3

By default, Macports uses HTTP to fetch packages. For example:

--->  Attempting to fetch port_cutleaves-0.1.4_0.darwin_10.noarch.tbz2 from http://lil.fr.packages.macports.org/port_cutleaves

How should a user configure Macports to use HTTPS (SSL/TLS) instead?

2

The obvious solution would be to modify the source URLs for the packages. The source URLs for a lot of packages appears to be /opt/local/var/macports/sources/rsync.macports.org/release/tarballs/ports/_resources/port1.0/fetch/mirror_sites.tcl.

Having said that, I'm not sure whether it is a good idea to modify that file.

If you do a selfupdate your modified file will be replaced.

Also not all the mirrors are set up correctly to work with HTTPS. For example, the mirror in your example above http://lil.fr.packages.macports.org/ presents an error if you try to access it at https://lil.fr.packages.macports.org/ because the host name of the certificate doesn't match.

  • Is there an option to make Macports try to fetch only from those mirrors that offer HTTPS? – sampablokuper Aug 6 '14 at 22:51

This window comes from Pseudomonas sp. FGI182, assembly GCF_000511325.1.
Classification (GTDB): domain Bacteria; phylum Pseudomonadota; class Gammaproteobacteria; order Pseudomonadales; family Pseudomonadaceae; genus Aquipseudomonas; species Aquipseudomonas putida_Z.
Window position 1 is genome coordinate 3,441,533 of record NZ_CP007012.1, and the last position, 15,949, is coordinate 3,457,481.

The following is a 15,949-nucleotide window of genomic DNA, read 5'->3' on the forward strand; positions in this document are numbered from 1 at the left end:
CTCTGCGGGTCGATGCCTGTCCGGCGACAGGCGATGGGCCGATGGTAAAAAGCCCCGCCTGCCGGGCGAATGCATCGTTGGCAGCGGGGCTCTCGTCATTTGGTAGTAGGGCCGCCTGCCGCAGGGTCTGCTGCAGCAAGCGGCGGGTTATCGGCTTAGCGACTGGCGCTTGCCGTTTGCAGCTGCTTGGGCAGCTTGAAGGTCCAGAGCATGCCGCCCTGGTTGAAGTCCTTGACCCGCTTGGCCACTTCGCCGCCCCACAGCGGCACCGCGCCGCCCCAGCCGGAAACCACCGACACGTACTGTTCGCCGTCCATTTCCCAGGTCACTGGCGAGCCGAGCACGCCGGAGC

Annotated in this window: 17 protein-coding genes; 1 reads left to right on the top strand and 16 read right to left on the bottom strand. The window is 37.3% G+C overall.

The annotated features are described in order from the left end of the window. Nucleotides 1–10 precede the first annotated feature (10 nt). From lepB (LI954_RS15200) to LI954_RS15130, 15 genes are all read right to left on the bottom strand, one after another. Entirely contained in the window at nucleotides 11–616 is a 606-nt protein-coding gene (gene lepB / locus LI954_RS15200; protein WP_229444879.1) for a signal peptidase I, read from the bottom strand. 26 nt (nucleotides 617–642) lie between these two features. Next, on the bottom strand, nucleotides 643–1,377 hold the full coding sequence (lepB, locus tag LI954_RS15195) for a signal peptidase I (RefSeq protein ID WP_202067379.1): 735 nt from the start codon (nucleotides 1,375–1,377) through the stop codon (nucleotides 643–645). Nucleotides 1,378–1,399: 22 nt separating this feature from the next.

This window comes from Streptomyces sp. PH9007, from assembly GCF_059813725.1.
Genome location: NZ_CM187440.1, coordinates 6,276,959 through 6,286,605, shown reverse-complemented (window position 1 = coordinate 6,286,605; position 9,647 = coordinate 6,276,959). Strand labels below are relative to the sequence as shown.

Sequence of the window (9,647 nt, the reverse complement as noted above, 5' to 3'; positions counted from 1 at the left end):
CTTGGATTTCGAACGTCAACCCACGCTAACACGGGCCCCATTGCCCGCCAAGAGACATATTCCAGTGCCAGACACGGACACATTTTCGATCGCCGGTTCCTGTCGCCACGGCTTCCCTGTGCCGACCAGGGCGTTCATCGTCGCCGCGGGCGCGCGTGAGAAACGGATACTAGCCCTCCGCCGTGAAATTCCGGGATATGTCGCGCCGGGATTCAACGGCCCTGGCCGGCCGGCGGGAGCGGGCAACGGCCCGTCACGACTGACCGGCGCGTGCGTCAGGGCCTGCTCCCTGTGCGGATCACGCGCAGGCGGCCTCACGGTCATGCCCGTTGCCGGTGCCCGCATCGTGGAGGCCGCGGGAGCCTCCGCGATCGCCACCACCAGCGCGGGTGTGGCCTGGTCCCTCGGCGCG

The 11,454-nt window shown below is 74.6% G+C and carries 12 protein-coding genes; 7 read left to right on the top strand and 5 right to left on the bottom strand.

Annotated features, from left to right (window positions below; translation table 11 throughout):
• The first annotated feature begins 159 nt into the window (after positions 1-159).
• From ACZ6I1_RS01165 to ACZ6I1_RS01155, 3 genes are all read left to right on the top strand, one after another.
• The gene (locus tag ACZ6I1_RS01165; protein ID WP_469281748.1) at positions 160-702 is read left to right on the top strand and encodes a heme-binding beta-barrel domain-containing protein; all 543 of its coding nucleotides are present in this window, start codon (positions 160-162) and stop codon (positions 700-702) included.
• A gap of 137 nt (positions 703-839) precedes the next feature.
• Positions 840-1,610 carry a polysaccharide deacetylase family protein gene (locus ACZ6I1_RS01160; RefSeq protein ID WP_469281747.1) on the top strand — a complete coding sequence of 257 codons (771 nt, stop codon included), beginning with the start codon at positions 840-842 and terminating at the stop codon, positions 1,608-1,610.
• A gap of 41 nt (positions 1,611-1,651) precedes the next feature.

• No, there does not seem to be an option to tell Macports to only use HTTPS. – Alistair McMillan Aug 6 '14 at 23:49
  • You can set preferred_hosts in macports.conf, or use host_blacklist to blacklist mirrors that don't offer HTTPS. You can, however, not discriminate mirrors depending on whether they support HTTPS automatically. – neverpanic Aug 15 '14 at 23:32
2

Why would you want to? If you're worried about the integrity of the downloads, you should know that MacPorts will also download and verify a detached RSA signature for each binary archive it downloads – the public key used for verification comes to your local machine using a tamper-resistant path (either an installer .pkg signed with a DeveloperID certificate, or – in case of key updates – signed with the old key).

For distfiles (i.e. source tarballs of software MacPorts wants to build), multiple checksums stored in the Portfile need to match for MacPorts to accept the download as authentic. The Portfiles also come to your machine using a tamper-resistant path.

Replying to your original question: You don't, the mirror infrastructure doesn't support it.

  • I've upvoted, because the "tamper-resistant path" info is helpful. However, there is another reason besides integrity to want an encrypted download path, and that is: privacy. – sampablokuper Aug 15 '14 at 23:41
  • I understand. Unfortunately, MacPorts' mirror infrastructure doesn't generally offer SSL/TLS at the moment. – neverpanic Aug 15 '14 at 23:43

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